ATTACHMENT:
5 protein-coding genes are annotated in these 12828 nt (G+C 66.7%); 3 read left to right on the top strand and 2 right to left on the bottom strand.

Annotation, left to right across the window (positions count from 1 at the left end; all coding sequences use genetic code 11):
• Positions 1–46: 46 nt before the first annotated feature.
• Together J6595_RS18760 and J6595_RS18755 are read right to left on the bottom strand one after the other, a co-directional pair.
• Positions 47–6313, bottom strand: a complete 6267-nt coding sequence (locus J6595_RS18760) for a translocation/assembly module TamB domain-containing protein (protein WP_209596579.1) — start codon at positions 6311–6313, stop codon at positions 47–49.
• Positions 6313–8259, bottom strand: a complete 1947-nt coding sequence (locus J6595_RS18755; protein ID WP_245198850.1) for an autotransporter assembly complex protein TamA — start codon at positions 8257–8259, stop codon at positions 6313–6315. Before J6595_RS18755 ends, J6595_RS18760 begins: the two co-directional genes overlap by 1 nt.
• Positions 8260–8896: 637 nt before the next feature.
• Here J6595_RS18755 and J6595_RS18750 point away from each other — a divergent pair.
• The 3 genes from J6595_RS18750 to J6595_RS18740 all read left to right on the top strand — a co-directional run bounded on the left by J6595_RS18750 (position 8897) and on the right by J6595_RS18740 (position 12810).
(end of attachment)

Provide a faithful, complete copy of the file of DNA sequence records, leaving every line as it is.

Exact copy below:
5 protein-coding genes are annotated in these 12828 nt (G+C 66.7%); 3 read left to right on the top strand and 2 right to left on the bottom strand.

Annotation, left to right across the window (positions count from 1 at the left end; all coding sequences use genetic code 11):
• Positions 1–46: 46 nt before the first annotated feature.
• Together J6595_RS18760 and J6595_RS18755 are read right to left on the bottom strand one after the other, a co-directional pair.
• Positions 47–6313, bottom strand: a complete 6267-nt coding sequence (locus J6595_RS18760) for a translocation/assembly module TamB domain-containing protein (protein WP_209596579.1) — start codon at positions 6311–6313, stop codon at positions 47–49.
• Positions 6313–8259, bottom strand: a complete 1947-nt coding sequence (locus J6595_RS18755; protein ID WP_245198850.1) for an autotransporter assembly complex protein TamA — start codon at positions 8257–8259, stop codon at positions 6313–6315. Before J6595_RS18755 ends, J6595_RS18760 begins: the two co-directional genes overlap by 1 nt.
• Positions 8260–8896: 637 nt before the next feature.
• Here J6595_RS18755 and J6595_RS18750 point away from each other — a divergent pair.
• The 3 genes from J6595_RS18750 to J6595_RS18740 all read left to right on the top strand — a co-directional run bounded on the left by J6595_RS18750 (position 8897) and on the right by J6595_RS18740 (position 12810).